$3 ==> true

io.mavsdk.telemetry.Telemetry$Position@65e6d53b
io.mavsdk.telemetry.Telemetry$Position@3469e1c1
io.mavsdk.telemetry.Telemetry$Position@23ed2234

We see here that the REPL printed 3 Position objects (though in a not super readable way, I admit). Two things require attention here. First, the .take(3) made it a Flowable of maximum 3 elements. Without this modifier, the stream will be infinite: you will get Position events as long as the drone is connected. It is just a bit annoying to indefinitely spam the terminal with those events, so I made it a finite stream of 3 elements (if you don’t get what I mean, just try without .take(3) and you will quickly understand =)). The second thing is that I called java.lang.System.out.println. That’s because System refers to io.mavsdk.System. It is arguably an unfortunate naming, but I won’t go in that discussion here.

I mentioned earlier that RxJava was super powerful with streams, let me show why. We said above that we were interested in getting the drone altitude. But here we get the position. We can transform this Flowable into a Flowable representing the altitude with the map() operator:

Flowable altitudeFlowable = drone.getTelemetry().getPosition().map(position -> position.getRelativeAltitudeM())

And now we have a new Flowable to which we can subscribe to get altitude events:

altitudeFlowable.take(3).subscribe(altitude -> java.lang.System.out.println(altitude))

Now let’s say (for the sake of the example) that we want something more complicated: we want to round the altitude (because we don’t care about the decimals). Also, we want to receive an event only when the altitude changes (as opposed to receiving events telling me that the altitude is the same as what the previous event was saying). And finally we are only interested in getting events when the drone is close to the ground, say lower than 5m above ground. We can create a new Flowable just for that:

Flowable mySpecialAltitudeFlowable = drone.getTelemetry()
                                                   .getPosition()
                                                   .map(position -> Math.round(position.getRelativeAltitudeM()))
                                                   .distinctUntilChanged()
                                                   .filter(altitude -> altitude <= 5)

If you’re not convinced that this is powerful, just stop for a minute and try to imagine how you would accomplish the same if MAVSDK was exposing the position through an old-school callback…

Now that we explored the basics of RxJava, the next step is probably to have a look at the Java examples we provide in the repository! When writing your own application, just note that MAVSDK-Java is available on Maven Central, and therefore added as a gradle dependency with:

implementation 'io.mavsdk:mavsdk:0.2.0'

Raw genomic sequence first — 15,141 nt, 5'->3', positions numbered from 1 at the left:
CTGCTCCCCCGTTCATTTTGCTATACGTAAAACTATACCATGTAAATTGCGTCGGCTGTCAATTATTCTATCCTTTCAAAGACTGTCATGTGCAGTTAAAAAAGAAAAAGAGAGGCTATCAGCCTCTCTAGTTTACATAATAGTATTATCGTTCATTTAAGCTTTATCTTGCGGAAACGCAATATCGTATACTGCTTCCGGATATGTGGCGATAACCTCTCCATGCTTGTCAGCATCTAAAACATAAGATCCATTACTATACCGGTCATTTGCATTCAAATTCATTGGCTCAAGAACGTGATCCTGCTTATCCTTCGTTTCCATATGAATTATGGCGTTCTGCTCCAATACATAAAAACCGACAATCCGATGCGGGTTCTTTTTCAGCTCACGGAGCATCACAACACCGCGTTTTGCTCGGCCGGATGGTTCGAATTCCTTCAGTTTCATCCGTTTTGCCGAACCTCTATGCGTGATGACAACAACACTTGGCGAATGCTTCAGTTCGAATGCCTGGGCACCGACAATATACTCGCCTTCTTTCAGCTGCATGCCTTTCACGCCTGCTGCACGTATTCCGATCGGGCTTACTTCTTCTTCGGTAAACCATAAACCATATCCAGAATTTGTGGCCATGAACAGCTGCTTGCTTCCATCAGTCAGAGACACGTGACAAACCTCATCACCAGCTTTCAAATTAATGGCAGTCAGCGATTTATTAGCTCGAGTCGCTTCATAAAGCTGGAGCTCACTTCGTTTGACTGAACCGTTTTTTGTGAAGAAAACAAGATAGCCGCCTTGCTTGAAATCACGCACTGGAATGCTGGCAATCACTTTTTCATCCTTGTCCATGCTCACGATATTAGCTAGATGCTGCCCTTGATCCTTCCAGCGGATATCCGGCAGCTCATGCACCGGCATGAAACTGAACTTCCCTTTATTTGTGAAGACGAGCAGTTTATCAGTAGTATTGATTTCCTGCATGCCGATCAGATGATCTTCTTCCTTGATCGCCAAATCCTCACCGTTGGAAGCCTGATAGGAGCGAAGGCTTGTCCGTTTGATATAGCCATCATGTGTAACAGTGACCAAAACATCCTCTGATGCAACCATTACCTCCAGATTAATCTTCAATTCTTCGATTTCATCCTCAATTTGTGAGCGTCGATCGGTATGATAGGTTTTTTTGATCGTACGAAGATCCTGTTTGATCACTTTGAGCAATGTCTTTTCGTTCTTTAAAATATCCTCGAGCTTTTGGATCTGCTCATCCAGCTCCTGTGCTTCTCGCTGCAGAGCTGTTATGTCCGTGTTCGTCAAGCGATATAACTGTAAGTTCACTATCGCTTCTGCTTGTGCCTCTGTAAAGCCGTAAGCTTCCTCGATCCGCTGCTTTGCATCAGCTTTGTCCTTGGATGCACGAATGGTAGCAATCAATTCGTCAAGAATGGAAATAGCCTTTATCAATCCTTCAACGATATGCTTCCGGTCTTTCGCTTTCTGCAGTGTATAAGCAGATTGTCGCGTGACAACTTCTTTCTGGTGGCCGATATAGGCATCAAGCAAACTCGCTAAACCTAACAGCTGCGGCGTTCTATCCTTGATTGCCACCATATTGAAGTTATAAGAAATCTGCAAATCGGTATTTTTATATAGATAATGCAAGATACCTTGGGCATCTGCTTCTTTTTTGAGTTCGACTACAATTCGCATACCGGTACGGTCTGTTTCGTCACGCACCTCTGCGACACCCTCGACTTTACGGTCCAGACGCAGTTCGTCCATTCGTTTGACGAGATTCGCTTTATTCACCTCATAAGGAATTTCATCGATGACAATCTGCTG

Getting out of RxJava

MAVSDK exposes RxJava not only because it is powerful, but also because it is easy to get a blocking interface out of it. In case you are not comfortable with reactive programming, it is extremely easy to get out of RxJava thanks to the blocking operators. You want a blocking, old-school arm() function? Here it is:

public void arm() {
    drone.getAction().arm().blockingAwait();
}

You want a way to poll for the position? No worries:

public Telemetry.Position getPosition() {
    drone.getTelemetry().getPosition().blockingFirst();
}

It is really just a matter of checking the functions offered by the autocomplete and look for “blocking” operators. RxJava is extremely well documented, meaning that there is absolutely no challenge in doing that.

Taking off in Android

We have seen above that MAVSDK-Java connects to mavsdk_server, which in turn connects to the drone. It is working exactly the same on Android. The only question is whether mavsdk_server runs onboard the Android phone or not.

Say we keep the setup described above, with mavsdk_server running on your computer. If your Android phone is on the same network as the computer, then you can directly connect to it with:

System drone = new System(IP_OF_YOUR_COMPUTER, 50051);

Now usually, in production setup, you will want to run mavsdk_server on the smartphone. This is already possible for arm64-v8a, and it will come soon with armeabi-v7a as well. The android sample app is doing it. In that setup, mavsdk_server comes as an Android library together with MAVSDK-Java (see here):

implementation 'io.mavsdk:mavsdk:0.2.0'
implementation 'io.mavsdk:mavsdk-server:0.2.0'

All you need is then to start mavsdk_server before you start using your System object (which we called drone in this document), as shown in the Android sample app:

new Thread(() -> {
    MavsdkServer mavsdkServer = new MavsdkServer();
    mavsdkServer.run("udp://:14540", 50020);
}).start();

Note that this will slightly change in the future, but in a very obvious way: instead of starting a thread, it will be a matter of running mavsdkServer.start().subscribe(), or something like that. All the rest is just Java!

2020-03-26T07:27:19+00:00